Computer Industry Sales Brisk but Some Blips Ahead on Screen

By Laurent Belsie, writer of The Christian Science Monitor | The Christian Science Monitor, November 13, 1995 | Go to article overview
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Computer Industry Sales Brisk but Some Blips Ahead on Screen


Laurent Belsie, writer of The Christian Science Monitor, The Christian Science Monitor


IT'S been two decades since the global personal computer revolution was launched from from a California garage.

Today, 2 out of every 3 American households with children and an income greater than $50,000 have a personal computer. Pentium chips and Windows 95 are as much a part of the consumer lexicon as Egg McMuffins and Levi's. And computer forecasters say PC sales worldwide will overtake sales of television sets before 2000.

But for all the hoopla and Las Vegas glitz that surrounds this week's annual gathering of the industry, known as COMDEX, there are hints that the traditional double-digit growth of personal computers may soon be slowing.

The Internet is being flagged by some as a potential threat. Others say the dizzying pace of change is alienating some consumers. "I tend to buy the latest, fastest, and greatest system and programs out there," writes David Smith on the CompuServe on-line service. "And I am almost getting a little tired of the changeover and new learning required to keep up."

For the moment, though, business is booming for hardware and software companies alike. Manufacturers of computer chips are scrambling to build new chip factories. Spot shortages have cropped up in everything from computer batteries to video-display picture tubes. "Across the board, demand remains strong," says Tim Curran, manager of Panasonic's computer-products group in Secaucus, N.J.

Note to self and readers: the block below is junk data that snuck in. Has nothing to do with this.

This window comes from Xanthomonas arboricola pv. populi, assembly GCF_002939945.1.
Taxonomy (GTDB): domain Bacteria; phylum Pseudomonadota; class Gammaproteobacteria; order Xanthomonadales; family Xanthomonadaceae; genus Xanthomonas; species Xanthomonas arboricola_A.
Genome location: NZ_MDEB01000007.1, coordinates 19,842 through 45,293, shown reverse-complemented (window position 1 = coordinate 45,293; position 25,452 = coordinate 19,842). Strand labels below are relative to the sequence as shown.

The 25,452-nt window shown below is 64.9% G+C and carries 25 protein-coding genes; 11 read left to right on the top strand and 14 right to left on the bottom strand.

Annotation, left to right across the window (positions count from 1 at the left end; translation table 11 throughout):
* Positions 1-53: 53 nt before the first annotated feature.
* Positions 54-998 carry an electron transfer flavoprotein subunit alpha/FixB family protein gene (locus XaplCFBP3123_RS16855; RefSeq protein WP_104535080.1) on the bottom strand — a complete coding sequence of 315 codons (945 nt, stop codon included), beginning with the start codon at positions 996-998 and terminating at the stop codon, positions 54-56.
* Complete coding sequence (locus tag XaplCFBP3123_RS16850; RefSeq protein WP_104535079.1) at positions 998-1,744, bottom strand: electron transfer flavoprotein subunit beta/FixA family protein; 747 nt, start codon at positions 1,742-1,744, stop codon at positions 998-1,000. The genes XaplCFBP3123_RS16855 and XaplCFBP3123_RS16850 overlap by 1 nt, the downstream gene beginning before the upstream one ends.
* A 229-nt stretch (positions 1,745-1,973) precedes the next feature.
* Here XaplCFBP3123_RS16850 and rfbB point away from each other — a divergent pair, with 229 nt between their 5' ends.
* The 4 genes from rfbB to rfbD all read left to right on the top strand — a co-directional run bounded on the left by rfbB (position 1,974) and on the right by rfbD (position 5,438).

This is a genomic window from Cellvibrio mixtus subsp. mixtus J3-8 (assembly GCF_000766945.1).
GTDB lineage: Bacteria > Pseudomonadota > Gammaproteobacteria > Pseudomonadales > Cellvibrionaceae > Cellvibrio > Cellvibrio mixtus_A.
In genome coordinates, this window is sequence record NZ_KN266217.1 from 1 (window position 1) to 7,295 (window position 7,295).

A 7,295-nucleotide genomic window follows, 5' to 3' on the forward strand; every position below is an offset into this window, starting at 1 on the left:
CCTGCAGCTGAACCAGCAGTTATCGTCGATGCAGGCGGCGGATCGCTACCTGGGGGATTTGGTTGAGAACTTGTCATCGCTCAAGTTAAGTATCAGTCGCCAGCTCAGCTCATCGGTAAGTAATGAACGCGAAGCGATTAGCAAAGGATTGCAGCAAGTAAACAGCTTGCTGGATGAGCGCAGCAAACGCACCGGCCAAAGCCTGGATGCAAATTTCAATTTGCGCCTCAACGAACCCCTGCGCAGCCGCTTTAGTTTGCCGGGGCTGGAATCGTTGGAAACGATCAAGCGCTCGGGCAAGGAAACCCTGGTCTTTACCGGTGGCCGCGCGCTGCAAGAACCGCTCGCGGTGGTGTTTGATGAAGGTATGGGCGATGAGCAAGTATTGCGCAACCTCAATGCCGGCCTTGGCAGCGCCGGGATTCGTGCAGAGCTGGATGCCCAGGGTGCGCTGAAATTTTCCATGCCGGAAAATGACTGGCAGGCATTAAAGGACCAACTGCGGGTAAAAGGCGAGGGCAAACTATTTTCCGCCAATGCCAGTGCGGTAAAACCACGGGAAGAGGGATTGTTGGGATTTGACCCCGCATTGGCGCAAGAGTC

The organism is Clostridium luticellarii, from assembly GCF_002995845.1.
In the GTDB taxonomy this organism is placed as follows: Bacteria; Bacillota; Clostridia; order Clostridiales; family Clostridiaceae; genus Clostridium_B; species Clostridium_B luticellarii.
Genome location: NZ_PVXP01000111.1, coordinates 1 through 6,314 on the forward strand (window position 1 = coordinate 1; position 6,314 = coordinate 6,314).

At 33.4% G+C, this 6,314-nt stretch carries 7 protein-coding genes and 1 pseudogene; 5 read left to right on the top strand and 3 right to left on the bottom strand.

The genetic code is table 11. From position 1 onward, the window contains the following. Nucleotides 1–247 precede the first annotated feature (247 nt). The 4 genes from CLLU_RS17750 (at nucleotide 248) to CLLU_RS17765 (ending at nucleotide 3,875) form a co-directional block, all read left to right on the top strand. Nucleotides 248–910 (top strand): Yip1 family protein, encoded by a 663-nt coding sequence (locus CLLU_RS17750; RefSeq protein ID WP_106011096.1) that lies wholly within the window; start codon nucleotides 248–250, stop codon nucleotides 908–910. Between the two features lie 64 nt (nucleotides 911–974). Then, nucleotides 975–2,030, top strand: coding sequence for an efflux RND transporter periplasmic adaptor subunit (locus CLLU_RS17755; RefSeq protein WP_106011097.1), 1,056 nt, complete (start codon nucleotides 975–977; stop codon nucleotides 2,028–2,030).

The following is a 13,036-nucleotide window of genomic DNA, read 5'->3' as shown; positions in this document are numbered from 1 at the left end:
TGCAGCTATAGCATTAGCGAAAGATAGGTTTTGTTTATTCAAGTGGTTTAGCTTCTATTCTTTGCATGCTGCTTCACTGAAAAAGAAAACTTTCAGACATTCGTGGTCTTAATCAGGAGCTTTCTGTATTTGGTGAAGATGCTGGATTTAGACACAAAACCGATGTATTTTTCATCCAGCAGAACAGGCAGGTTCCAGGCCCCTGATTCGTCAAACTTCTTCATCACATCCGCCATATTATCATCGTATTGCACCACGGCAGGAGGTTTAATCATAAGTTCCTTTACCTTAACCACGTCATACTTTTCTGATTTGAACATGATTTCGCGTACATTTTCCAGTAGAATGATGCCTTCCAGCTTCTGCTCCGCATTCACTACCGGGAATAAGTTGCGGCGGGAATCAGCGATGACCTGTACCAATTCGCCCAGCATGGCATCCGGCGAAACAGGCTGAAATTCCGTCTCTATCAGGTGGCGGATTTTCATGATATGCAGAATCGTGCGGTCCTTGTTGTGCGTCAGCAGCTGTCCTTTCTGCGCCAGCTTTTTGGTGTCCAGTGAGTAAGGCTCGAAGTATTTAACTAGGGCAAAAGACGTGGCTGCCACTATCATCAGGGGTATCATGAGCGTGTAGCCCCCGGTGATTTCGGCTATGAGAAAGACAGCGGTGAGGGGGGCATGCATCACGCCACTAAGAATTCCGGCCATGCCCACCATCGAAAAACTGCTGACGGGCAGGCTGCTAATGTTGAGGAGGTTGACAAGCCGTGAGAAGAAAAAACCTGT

Many manufacturers expect a strong Christmas season. Dataquest, a San Jose, Calif., research firm, forecasts a record 17 million PCs will be sold in the final three months of the year, up 21 percent over the same period last year. "The mood here is pretty upbeat," says COMDEX spokeswoman Sue Lonergan.

But the rosy predictions begin to fade beyond Christmas. For example: The red-hot market for home PCs is up an estimated 26 percent this year. But it should slow down to 15 percent or less, according to several analysts. Sales of drives for CD-ROMs, the optical discs large enough to store an encyclopedia, will jump an estimated 62 percent this year but only 25 percent next year, forecasts Freeman Associates, a Santa Barbara, Calif., management-consulting firm.

By 2000, the Semiconductor Industry Association estimates annual chip sales will double worldwide. But much of that growth depends on sales of personal computers.

Computer companies have targeted the home because that's where the opportunity lies. While most American businesses that need a computer have a computer, only 1 out of 3 American homes has one.

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